Officials from three American carriers visit Boeing to assess 737 MAX upgrade

With Boeing 737 MAX jets still grounded worldwide, representatives from Southwest Airlines Co, American Airlines and United Airlines who respectively operate 34, 24 and 14 MAX jets, visited Boeing’s plant at Renton, Washington this weekend, which is a clear indication that the software patch the plane maker is creating is nearing completion. According to a Southwest Airlines’ spokeswoman, Southwest’s delegation includes experts from its technical pilot and training teams who will review documentation and training associated with Boeing’s updated speed trim system.

American Airlines’ pilots told Reuters last Thursday that they also planned to test Boeing’s software upgrade this past weekend in Renton, Washington, where Boeing makes the jets and has two simulators, while a United Airlines’ spokesman also confirmed that the carrier would also be in attendance.

Boeing shares have fallen 14 percent since the Ethiopian crash, and it is likely it will still take several weeks for regulatory approval for the software patch and associated pilot training to be completed, after which the 737 MAX will be able to take to the skies once again.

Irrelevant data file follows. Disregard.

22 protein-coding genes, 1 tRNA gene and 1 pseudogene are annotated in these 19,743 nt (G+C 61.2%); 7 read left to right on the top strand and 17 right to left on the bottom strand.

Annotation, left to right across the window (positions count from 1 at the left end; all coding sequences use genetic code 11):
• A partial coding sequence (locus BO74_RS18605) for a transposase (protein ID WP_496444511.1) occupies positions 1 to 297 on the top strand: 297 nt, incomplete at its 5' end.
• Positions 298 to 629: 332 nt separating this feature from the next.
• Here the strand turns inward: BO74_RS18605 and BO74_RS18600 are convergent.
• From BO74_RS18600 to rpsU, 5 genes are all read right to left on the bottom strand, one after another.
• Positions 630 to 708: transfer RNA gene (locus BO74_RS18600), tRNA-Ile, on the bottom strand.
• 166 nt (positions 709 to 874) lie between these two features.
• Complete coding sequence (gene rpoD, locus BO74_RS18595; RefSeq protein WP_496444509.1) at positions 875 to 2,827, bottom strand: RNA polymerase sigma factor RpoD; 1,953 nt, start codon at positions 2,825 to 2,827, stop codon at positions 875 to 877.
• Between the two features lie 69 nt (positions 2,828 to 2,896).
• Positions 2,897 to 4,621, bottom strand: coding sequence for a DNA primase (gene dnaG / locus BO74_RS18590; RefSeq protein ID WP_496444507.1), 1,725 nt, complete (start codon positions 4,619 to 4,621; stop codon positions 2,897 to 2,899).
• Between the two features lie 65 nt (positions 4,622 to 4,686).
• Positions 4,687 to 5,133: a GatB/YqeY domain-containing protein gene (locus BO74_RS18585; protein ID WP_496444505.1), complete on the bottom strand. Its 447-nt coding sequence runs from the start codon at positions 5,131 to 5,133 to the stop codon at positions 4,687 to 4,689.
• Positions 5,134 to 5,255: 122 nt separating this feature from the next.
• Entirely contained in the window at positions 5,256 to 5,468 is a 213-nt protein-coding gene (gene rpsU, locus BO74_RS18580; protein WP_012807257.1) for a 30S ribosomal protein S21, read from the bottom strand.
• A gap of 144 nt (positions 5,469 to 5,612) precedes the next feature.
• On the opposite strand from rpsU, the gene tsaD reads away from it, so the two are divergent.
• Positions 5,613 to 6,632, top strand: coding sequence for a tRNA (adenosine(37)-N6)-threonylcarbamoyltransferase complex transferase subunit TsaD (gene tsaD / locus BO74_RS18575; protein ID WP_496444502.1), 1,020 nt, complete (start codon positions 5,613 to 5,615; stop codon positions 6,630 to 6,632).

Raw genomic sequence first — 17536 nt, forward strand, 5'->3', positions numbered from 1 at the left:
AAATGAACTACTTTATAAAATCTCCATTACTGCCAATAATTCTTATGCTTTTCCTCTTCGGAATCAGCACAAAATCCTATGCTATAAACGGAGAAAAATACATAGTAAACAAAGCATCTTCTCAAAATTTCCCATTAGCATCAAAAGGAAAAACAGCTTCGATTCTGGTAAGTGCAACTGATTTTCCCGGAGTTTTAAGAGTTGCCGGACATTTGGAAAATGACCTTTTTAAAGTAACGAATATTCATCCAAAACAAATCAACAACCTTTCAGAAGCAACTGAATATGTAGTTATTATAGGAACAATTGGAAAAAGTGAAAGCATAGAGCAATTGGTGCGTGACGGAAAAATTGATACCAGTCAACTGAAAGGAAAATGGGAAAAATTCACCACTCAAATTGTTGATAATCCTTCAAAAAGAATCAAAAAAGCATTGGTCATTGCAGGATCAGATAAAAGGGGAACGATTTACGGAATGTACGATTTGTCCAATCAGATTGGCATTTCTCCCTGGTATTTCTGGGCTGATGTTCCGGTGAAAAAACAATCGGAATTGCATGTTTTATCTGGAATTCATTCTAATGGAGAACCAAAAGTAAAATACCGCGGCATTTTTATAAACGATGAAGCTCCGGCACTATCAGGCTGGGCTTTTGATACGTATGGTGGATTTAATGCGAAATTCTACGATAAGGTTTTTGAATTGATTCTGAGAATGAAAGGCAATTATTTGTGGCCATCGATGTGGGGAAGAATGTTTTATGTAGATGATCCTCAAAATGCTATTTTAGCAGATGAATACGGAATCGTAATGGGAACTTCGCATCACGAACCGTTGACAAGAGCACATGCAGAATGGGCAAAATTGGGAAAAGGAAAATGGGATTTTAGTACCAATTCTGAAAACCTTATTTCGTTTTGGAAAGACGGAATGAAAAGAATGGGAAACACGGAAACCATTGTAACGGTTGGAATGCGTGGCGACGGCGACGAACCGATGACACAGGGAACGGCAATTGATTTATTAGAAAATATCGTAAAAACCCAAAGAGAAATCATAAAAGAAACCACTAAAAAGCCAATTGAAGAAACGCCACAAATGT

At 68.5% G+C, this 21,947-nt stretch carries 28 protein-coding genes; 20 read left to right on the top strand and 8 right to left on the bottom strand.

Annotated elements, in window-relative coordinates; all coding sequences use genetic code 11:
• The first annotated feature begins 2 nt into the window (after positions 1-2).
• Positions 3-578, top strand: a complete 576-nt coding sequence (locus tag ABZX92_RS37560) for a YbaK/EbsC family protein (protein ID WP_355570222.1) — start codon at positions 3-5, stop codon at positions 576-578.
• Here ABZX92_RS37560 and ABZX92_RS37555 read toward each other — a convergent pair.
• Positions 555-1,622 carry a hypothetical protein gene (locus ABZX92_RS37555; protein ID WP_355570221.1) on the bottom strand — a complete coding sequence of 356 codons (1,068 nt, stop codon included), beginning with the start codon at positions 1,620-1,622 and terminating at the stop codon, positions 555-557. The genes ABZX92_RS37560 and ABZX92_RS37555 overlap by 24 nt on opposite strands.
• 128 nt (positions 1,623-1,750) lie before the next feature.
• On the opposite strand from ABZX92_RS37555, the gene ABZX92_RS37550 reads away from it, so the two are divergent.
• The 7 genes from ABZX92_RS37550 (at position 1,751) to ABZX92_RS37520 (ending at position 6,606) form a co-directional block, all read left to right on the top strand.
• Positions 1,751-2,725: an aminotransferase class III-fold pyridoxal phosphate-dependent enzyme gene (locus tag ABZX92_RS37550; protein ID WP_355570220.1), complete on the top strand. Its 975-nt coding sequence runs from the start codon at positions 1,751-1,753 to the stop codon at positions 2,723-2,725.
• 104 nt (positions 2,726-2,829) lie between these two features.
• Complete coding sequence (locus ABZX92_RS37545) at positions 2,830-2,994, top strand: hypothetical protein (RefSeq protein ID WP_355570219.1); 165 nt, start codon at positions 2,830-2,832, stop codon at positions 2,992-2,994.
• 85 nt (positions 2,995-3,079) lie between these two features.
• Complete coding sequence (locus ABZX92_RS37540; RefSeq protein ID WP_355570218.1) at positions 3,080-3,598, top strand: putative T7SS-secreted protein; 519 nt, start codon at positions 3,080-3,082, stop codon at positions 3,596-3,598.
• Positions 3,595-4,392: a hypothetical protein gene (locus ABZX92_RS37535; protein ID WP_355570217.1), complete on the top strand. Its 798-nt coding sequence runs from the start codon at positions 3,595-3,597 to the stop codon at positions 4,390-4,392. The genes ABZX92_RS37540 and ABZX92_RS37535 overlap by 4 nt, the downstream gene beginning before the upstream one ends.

Push for new fuel-efficient engines may be the root cause for Boeing’s 737 MAX problems

In a recent article in the New York Times, an excellent account of how Boeing opted to upgrade the 737 to compete with the new Airbus A320 highlights aerodynamic problems created with the installation of the new-fuel-efficient engines.

A main selling point of the new A320 was its fuel-efficient engines. To match Airbus, Boeing needed to mount the Max with its own larger and powerful new engines.

Just as Mr. Albaugh (the then chief executive of Boeing commercial airplanes division) had predicted for Airbus, the decision created a cascade of changes. The bigger engines altered the aerodynamics of the plane, making it more likely to pitch up in some circumstances.

To offset that possibility, Boeing added the new software in the Max, known as MCAS, which would automatically push the nose down if it sensed the plane pointing up at a dangerous angle. The goal was to avoid a stall. Because the system was supposed to work in the background, Boeing believed it didn’t need to brief pilots on it, and regulators agreed. Pilots weren’t required to train in simulators.”

The article adds:

“The new software system is now a focus of investigators who are trying to determine what went wrong in the Ethiopian Airlines crash and the Lion Air tragedy in Indonesia. A leading theory in the Lion Air crash is that the system was receiving bad data from a faulty sensor, triggering an unrecoverable nose dive. All 737 Max jets around the world are grounded, and Boeing has given no estimate of when they might return to flight. “

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